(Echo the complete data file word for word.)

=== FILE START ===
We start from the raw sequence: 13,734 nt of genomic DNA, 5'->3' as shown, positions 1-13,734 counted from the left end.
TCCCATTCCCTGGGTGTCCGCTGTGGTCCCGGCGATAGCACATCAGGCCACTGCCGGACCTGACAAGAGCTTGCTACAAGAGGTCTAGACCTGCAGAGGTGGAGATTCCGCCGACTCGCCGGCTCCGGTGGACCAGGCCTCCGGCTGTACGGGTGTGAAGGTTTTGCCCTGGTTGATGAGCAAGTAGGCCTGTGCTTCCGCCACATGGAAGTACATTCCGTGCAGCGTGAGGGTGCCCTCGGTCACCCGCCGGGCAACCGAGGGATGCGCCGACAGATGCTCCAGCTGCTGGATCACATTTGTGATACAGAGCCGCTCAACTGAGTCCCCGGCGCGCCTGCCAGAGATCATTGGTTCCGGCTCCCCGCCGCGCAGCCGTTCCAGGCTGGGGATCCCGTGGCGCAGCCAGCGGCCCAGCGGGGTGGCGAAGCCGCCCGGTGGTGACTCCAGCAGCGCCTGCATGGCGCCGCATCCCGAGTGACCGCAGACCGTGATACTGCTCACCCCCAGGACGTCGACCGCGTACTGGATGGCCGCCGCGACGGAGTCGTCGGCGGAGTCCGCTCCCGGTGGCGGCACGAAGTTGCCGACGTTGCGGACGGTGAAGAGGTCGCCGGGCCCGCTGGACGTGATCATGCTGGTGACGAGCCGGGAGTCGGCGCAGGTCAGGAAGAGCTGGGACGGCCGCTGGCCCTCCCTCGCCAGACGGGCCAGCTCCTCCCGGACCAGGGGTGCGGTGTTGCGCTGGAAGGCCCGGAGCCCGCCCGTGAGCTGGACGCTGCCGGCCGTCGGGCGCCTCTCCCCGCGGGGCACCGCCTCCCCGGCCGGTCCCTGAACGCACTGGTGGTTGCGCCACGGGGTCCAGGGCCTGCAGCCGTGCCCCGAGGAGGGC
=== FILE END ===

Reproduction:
We start from the raw sequence: 13,734 nt of genomic DNA, 5'->3' as shown, positions 1-13,734 counted from the left end.
TCCCATTCCCTGGGTGTCCGCTGTGGTCCCGGCGATAGCACATCAGGCCACTGCCGGACCTGACAAGAGCTTGCTACAAGAGGTCTAGACCTGCAGAGGTGGAGATTCCGCCGACTCGCCGGCTCCGGTGGACCAGGCCTCCGGCTGTACGGGTGTGAAGGTTTTGCCCTGGTTGATGAGCAAGTAGGCCTGTGCTTCCGCCACATGGAAGTACATTCCGTGCAGCGTGAGGGTGCCCTCGGTCACCCGCCGGGCAACCGAGGGATGCGCCGACAGATGCTCCAGCTGCTGGATCACATTTGTGATACAGAGCCGCTCAACTGAGTCCCCGGCGCGCCTGCCAGAGATCATTGGTTCCGGCTCCCCGCCGCGCAGCCGTTCCAGGCTGGGGATCCCGTGGCGCAGCCAGCGGCCCAGCGGGGTGGCGAAGCCGCCCGGTGGTGACTCCAGCAGCGCCTGCATGGCGCCGCATCCCGAGTGACCGCAGACCGTGATACTGCTCACCCCCAGGACGTCGACCGCGTACTGGATGGCCGCCGCGACGGAGTCGTCGGCGGAGTCCGCTCCCGGTGGCGGCACGAAGTTGCCGACGTTGCGGACGGTGAAGAGGTCGCCGGGCCCGCTGGACGTGATCATGCTGGTGACGAGCCGGGAGTCGGCGCAGGTCAGGAAGAGCTGGGACGGCCGCTGGCCCTCCCTCGCCAGACGGGCCAGCTCCTCCCGGACCAGGGGTGCGGTGTTGCGCTGGAAGGCCCGGAGCCCGCCCGTGAGCTGGACGCTGCCGGCCGTCGGGCGCCTCTCCCCGCGGGGCACCGCCTCCCCGGCCGGTCCCTGAACGCACTGGTGGTTGCGCCACGGGGTCCAGGGCCTGCAGCCGTGCCCCGAGGAGGGC